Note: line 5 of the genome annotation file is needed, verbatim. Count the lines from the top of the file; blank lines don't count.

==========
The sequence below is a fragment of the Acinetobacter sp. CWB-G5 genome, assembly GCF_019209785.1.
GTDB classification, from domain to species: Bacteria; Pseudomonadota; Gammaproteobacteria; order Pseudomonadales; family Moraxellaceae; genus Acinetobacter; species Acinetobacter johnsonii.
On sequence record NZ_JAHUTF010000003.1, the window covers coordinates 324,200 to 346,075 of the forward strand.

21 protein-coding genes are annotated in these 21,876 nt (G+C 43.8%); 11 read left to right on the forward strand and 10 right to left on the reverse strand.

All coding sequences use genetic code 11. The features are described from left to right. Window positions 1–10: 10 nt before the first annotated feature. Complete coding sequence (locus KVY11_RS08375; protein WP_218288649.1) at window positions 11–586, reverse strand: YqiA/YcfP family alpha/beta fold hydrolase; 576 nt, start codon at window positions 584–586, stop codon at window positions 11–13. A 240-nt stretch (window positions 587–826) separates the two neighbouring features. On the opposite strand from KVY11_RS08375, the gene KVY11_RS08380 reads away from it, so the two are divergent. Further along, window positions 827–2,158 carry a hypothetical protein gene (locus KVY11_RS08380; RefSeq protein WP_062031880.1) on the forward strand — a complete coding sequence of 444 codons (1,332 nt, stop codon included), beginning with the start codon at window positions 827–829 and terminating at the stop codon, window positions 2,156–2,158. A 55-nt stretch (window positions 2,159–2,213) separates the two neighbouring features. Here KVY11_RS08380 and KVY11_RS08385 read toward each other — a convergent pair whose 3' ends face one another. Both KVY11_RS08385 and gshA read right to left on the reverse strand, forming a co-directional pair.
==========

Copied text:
All coding sequences use genetic code 11. The features are described from left to right. Window positions 1–10: 10 nt before the first annotated feature. Complete coding sequence (locus KVY11_RS08375; protein WP_218288649.1) at window positions 11–586, reverse strand: YqiA/YcfP family alpha/beta fold hydrolase; 576 nt, start codon at window positions 584–586, stop codon at window positions 11–13. A 240-nt stretch (window positions 587–826) separates the two neighbouring features. On the opposite strand from KVY11_RS08375, the gene KVY11_RS08380 reads away from it, so the two are divergent. Further along, window positions 827–2,158 carry a hypothetical protein gene (locus KVY11_RS08380; RefSeq protein WP_062031880.1) on the forward strand — a complete coding sequence of 444 codons (1,332 nt, stop codon included), beginning with the start codon at window positions 827–829 and terminating at the stop codon, window positions 2,156–2,158. A 55-nt stretch (window positions 2,159–2,213) separates the two neighbouring features. Here KVY11_RS08380 and KVY11_RS08385 read toward each other — a convergent pair whose 3' ends face one another. Both KVY11_RS08385 and gshA read right to left on the reverse strand, forming a co-directional pair.